With the Phillies finally ending their eleven year stretch of looking for something else to do in October that is the opposite of playing baseball, we can now comfortably discuss the playoffs. There is no fear of reprisal from the baseball gods. No, we are allowed to think about what is going to happen starting Friday.
Now that we are looking at playing the Cardinals (it’s definite right?), our focus shifts to who is going to be on the playoff roster. Without a pitcher to worry about having to hit for, there is a modicum of strategy that has been removed, but it also means that the strength of this team - its starting pitching - doesn’t have to be neutralized by the need for run creation. Rob Thomson can simply worry about trying to put the best offense he can on the lineup card he exchanges at home plate come Friday.
With all that being said, what does the initial playoff roster look like? Remember, each round a team advances, they can change their roster as they see fit. Someone who maybe works matchup wise against the Cardinals may not work as much in the next round should they advance. Let’s take a stab at what Thomson is thinking.
Infield - Rhys Hoskins, Jean Segura, Bryson Stott, Alec Bohm, Edmundo Sosa, Nick Maton
The components of the infield are pretty easy. We know who the starters are going to be. It’s the backups that are interesting. Sosa hasn’t played a game since September 15 and with the minors league season complete, there isn’t anywhere really for him to go get some live at bats. Much like Nick Castellanos did, if the team were to activate him in time for the Cardinals’ series, he would just face a lot of live, ramped up batting practice prior to Friday’s game. It’s not his bat, though, that the team is after. Even with Bohm having a much better defensive season, there is still an upgrade from him to Sosa in the field. With even the smallest advantage highlighted in the course of a short series, if the Phillies can get an upgrade from Bohm to Sosa in the field, they should take it.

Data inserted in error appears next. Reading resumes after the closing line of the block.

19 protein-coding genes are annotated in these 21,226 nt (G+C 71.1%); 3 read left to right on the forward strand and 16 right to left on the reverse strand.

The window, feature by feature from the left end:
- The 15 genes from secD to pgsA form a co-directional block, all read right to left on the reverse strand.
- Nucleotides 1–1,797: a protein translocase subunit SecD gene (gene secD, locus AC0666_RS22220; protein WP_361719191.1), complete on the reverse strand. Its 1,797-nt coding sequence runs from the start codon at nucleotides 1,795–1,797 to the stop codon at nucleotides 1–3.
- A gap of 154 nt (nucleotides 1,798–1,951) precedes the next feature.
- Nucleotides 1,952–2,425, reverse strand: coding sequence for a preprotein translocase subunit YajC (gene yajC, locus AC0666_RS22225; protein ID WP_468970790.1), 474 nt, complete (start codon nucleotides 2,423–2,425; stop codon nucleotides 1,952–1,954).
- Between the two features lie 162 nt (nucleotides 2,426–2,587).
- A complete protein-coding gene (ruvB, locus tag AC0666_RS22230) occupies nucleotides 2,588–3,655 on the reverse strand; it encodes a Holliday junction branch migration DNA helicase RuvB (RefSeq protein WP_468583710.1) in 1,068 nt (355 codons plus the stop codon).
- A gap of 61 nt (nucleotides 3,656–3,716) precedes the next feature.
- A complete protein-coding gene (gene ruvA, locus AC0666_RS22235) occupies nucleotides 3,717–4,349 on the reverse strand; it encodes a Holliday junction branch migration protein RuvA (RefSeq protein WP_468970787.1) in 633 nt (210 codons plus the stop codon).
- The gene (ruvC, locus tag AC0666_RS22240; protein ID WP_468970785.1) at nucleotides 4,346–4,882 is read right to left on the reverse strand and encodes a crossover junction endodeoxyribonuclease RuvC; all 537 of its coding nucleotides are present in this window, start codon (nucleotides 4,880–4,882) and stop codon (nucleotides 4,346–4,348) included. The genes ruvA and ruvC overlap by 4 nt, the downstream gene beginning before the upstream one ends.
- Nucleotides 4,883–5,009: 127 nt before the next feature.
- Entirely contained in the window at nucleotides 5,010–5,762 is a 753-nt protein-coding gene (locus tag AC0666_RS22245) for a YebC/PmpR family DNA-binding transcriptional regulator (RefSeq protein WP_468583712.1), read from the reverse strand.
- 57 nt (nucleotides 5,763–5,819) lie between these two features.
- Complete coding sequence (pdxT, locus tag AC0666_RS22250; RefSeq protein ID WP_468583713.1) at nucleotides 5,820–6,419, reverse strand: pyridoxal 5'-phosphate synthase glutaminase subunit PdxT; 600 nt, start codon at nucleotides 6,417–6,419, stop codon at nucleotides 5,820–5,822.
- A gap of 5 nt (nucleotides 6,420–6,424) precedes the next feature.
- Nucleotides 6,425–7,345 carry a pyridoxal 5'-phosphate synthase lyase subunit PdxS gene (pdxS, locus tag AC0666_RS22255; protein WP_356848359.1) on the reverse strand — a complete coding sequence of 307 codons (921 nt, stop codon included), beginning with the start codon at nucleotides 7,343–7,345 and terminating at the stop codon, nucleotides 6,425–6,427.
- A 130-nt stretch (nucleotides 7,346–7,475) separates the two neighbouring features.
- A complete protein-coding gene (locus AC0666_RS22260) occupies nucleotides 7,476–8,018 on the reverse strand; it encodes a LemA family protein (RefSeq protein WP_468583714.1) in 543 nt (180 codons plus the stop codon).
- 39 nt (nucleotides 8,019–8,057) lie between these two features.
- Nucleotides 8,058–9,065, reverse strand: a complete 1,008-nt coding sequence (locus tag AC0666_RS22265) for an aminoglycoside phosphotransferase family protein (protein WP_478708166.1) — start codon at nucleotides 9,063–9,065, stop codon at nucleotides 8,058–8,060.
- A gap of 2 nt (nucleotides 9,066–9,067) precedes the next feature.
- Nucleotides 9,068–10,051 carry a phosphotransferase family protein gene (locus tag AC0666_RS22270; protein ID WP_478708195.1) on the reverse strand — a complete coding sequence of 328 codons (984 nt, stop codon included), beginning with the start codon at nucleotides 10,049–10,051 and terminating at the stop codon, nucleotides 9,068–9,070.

Maton is really only here in case of injury. He’s a good guy to have in the clubhouse and by all accounts, the team loves having his energy on the team. But if Maton is seeing any kind of meaningful at bats this weekend, something has gone horribly wrong.
Outfield - Nick Castellanos, Brandon Marsh, Kyle Schwarber, Matt Vierling
The outfield is much the same, at least as far as the corners are concerned. You know Schwarber and Castellanos are going to be there, regardless of their lack of batting average (Schwarber) or lack of power (Castellanos).
It’s center field that is a question.
We aren’t really sure who the Cardinals are going to line up as far as their rotation goes, but is Thomson going to play the platoons here? If the choice is one of Adam Wainwright or Miles Mikolas, you can be certain that Marsh is going to be in the middle of the outfield. But what if St. Louis decides to play the hot hand in Jose Quintana? It’s not completely out of the question as he has been outstanding in his last five non-tuneup starts (30 1⁄3 IP, 0.89 ERA (1.66 FIP), .454 OPS, 28:3 BB:K). If that is the direction the Cardinals lean, does Thomson start Vierling in the field even if it is a bit of a defensive hit? He hasn’t exactly lit up left handers this season (.756 OPS v. LHP), but compared to Marsh’s .486 OPS against lefties, it’s really a no contest.
Doing the whole platoon thing also lessens the team’s options on the depth chart. If one of the two center fielders were get a start in the beginning of the game, then get substituted in the middle innings, then the team is a little thin in case injury happens. It’s scary to think about, but these are the decisions the team is going to have to make when choosing it’s best combination of offensive options.